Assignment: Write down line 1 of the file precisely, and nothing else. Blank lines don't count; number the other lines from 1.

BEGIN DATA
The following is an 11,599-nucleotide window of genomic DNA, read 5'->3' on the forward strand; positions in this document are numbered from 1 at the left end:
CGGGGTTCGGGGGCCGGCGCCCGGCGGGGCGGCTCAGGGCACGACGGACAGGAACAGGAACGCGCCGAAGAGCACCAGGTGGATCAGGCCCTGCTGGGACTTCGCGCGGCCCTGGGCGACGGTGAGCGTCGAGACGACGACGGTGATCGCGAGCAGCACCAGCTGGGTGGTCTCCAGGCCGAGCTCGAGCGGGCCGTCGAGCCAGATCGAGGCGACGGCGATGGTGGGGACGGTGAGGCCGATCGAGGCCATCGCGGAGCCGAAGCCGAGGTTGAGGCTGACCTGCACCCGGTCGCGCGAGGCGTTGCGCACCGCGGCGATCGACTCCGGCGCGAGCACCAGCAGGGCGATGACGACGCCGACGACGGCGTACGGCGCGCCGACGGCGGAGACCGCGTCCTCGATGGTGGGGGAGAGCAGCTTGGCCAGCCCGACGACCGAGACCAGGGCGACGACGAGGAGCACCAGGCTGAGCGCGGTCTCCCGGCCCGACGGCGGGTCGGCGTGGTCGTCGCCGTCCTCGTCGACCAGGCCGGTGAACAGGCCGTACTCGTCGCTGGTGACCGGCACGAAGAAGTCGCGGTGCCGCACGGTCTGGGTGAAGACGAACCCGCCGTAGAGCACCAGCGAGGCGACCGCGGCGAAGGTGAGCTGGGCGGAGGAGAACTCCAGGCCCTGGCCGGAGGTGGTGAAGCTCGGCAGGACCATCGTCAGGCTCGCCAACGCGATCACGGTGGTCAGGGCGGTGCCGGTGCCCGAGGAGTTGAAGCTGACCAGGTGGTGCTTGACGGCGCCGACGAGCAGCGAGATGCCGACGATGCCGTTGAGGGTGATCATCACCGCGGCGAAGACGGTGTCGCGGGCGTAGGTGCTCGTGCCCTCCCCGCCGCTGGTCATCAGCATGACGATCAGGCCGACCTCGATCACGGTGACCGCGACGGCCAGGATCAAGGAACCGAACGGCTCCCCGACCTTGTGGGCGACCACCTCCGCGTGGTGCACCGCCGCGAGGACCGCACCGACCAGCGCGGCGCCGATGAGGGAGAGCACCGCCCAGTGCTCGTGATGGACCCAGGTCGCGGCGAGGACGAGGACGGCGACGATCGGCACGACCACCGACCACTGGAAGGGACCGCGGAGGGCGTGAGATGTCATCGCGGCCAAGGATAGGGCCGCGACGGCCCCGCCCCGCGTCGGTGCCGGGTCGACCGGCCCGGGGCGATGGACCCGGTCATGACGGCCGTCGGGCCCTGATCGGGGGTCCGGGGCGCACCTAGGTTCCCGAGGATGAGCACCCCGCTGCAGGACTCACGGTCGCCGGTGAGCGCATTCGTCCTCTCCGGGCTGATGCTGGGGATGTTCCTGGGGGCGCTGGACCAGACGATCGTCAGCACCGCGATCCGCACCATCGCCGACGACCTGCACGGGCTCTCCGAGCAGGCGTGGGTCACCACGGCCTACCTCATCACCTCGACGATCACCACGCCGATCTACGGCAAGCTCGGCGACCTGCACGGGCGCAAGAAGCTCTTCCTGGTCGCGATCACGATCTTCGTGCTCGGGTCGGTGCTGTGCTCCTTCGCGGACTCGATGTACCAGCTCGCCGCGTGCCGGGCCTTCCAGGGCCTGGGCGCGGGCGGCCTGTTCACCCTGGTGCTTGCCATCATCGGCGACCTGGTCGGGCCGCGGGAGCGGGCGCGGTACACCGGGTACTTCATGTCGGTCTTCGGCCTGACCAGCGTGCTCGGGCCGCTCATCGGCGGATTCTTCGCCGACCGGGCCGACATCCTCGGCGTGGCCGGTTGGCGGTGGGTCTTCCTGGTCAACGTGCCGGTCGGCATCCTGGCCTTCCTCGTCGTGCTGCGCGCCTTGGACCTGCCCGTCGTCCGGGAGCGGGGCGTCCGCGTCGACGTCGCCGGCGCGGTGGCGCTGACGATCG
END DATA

The following is an 11,599-nucleotide window of genomic DNA, read 5'->3' on the forward strand; positions in this document are numbered from 1 at the left end: